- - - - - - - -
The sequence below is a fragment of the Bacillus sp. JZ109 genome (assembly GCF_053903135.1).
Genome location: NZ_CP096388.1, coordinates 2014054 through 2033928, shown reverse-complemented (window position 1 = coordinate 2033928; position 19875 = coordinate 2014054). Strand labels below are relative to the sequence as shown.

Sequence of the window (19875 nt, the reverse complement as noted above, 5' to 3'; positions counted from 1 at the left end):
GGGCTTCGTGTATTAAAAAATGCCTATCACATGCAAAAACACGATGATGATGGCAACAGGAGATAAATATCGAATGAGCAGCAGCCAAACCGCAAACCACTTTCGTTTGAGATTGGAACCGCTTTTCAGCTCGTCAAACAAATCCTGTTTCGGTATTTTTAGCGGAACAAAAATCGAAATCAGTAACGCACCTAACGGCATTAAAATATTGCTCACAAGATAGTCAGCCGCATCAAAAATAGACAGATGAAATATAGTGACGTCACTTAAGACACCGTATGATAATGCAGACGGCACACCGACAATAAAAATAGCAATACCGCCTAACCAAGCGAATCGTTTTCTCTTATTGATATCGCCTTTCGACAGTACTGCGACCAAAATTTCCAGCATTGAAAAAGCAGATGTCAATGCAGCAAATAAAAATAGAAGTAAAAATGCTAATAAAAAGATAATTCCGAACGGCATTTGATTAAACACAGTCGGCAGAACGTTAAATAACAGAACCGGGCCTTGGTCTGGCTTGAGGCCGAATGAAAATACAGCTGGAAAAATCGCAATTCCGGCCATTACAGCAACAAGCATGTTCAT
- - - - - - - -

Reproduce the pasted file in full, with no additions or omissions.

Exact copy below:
The sequence below is a fragment of the Bacillus sp. JZ109 genome (assembly GCF_053903135.1).
Genome location: NZ_CP096388.1, coordinates 2014054 through 2033928, shown reverse-complemented (window position 1 = coordinate 2033928; position 19875 = coordinate 2014054). Strand labels below are relative to the sequence as shown.

Sequence of the window (19875 nt, the reverse complement as noted above, 5' to 3'; positions counted from 1 at the left end):
GGGCTTCGTGTATTAAAAAATGCCTATCACATGCAAAAACACGATGATGATGGCAACAGGAGATAAATATCGAATGAGCAGCAGCCAAACCGCAAACCACTTTCGTTTGAGATTGGAACCGCTTTTCAGCTCGTCAAACAAATCCTGTTTCGGTATTTTTAGCGGAACAAAAATCGAAATCAGTAACGCACCTAACGGCATTAAAATATTGCTCACAAGATAGTCAGCCGCATCAAAAATAGACAGATGAAATATAGTGACGTCACTTAAGACACCGTATGATAATGCAGACGGCACACCGACAATAAAAATAGCAATACCGCCTAACCAAGCGAATCGTTTTCTCTTATTGATATCGCCTTTCGACAGTACTGCGACCAAAATTTCCAGCATTGAAAAAGCAGATGTCAATGCAGCAAATAAAAATAGAAGTAAAAATGCTAATAAAAAGATAATTCCGAACGGCATTTGATTAAACACAGTCGGCAGAACGTTAAATAACAGAACCGGGCCTTGGTCTGGCTTGAGGCCGAATGAAAATACAGCTGGAAAAATCGCAATTCCGGCCATTACAGCAACAAGCATGTTCAT